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Can you die from a broken leg?
JustinPurdy2 posted:
Three days ago on New Years Day I Fractured my tibia and fibula. They Put a splint on me and sent me home within 2 hours. I dont have an appointment to see an Orthapedic Surgeon until friday. Two more days from now. My question is this. Is there ANY way you can die from an untreated leg fracture. There is no broken skin so that would make it a closed fracture ...I think. Im no doctor! Haha. Im just nervous of not getting this taken care of. Ive never had any kind of broken bone or surgery before so I dont know what to expect or what to do.

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_swank_ responded:
I suppose it's possible to get a fat embolism from a fracture that can travel to your lung. But that is not likely to happen unless it's a very serious injury. Serious injuries will land you immediately in surgery. Since they put a splint on your leg already then you really don't have to worry about that. You HAVE been treated. The orthopedic surgeon probably won't do much other than put a fiberglass cast on your leg. Or he may just leave you in the splint. Just stay off it for now. You're not going to die.
An_242485 responded:
This sounds like what happen to my grandson. You can google Ryan Smith Edmond Ok. All we know is the M.E. cause of death was a broken leg.
annette030 responded:
It sounds like they did the normal thing for an ER for a closed fracture of a tib/fib. I assume they did an Xray, and told you to keep it elevated, use ice on and off, etc.

The reason they use a splint at the outset rather than a cast is because they expect some swelling to be a possibility, and that way you/they can loosen the ace bandage holding it on, if necessary. By the time you see the ortho doctor on Friday, he should be able to place a cast on it for you. He will be able to tell by the examination part of your visit.

My great-aunt had a fatty emboli from a closed fracture cause a stroke, but that happened immediately, she was taken to a hospital from the scene of the accident by ambulance.

Most later problems are with open fractures and are caused by infections. But, you were I am unsure what the question really is about...

Take care, Annette
grannyok responded:
My grandson died two months ago due to complications caused by a broken leg. He too was sent home from the emergency room after fracturing his tibia and fibula. His leg was wrapped in a splint and we were told to set up an appointment with an orthopedic surgeon for an appointment two days from that night. The next night we found my grandson dead in his bed.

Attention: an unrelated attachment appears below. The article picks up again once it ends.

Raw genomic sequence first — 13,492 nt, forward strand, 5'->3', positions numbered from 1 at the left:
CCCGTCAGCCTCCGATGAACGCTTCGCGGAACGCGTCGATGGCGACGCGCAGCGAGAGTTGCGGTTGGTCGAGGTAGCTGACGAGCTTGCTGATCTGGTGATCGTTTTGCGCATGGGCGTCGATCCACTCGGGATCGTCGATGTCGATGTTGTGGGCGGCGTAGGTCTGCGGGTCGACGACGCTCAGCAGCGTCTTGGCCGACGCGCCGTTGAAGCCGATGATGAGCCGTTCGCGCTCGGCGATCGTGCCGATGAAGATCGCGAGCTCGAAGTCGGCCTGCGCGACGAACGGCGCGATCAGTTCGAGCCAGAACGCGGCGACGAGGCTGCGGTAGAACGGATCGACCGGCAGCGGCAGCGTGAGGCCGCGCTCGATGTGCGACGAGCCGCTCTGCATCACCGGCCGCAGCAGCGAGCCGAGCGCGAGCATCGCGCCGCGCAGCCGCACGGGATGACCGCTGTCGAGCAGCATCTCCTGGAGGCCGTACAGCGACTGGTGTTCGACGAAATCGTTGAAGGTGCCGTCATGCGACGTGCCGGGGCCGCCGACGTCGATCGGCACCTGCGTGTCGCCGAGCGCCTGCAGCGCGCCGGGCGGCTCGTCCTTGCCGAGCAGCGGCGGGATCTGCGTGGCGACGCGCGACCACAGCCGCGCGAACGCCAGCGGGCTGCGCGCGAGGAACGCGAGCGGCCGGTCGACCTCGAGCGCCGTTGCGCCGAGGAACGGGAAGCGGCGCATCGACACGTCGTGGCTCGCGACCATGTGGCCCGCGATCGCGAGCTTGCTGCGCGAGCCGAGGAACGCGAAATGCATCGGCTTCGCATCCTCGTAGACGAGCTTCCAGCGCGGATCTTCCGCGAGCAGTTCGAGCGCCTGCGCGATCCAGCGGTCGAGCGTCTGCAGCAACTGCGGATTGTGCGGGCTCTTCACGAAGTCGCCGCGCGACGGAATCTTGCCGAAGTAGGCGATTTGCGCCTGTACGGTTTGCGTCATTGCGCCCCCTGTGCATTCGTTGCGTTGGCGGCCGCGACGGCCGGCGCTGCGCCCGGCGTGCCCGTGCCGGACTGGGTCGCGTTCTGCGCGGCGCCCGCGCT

annette030 replied to An_242485's response:
My condolences for your loss.

I did the Google search and the ME said the cause of death was due to broken right leg "sequelae". That means that it was due to something happening due to the broken right leg, but he did not say what. He ruled the death accidental.

I do not know if he did an open autopsy or not. He may have just relied on medical records, etc. It depends on the rules of his area.

None of this really matters, your grandson has died for no reason. It is a tragedy for everyone concerned.

Take care, Annette
An_242485 replied to annette030's response:
OKLAHOMA CITY - The State Medical Examiner has determined the death of an Edmond football player in October was accidental. They have not released the autopsy yet. All we know is what they released to the Channel 9 news station. I can say his leg was swollen real bad at the break and it was displaced. They told me not to put ice on his leg. The surgeon did not come in to look at the break. They sent the x-ray to his home computer.Thank you for your post.
grannyok replied to _swank_'s response:
You need to check the records, people do die from broken legs which have only had a splint put on them. My grandson did in October of last year. Check it out Ryan Smith Edmond, Oklahoma.
annette030 responded:
Your appt. with the orthopedic doctor was yesterday, how did it go?

Are you well? Do you feel like you were treated properly?

Take care, Annette
wlively responded:
I hope everything has turned out ok. I did not mean to scare you with my post about Ryan. I wanted to make you aware and to ask questions.
JustinPurdy2 replied to annette030's response: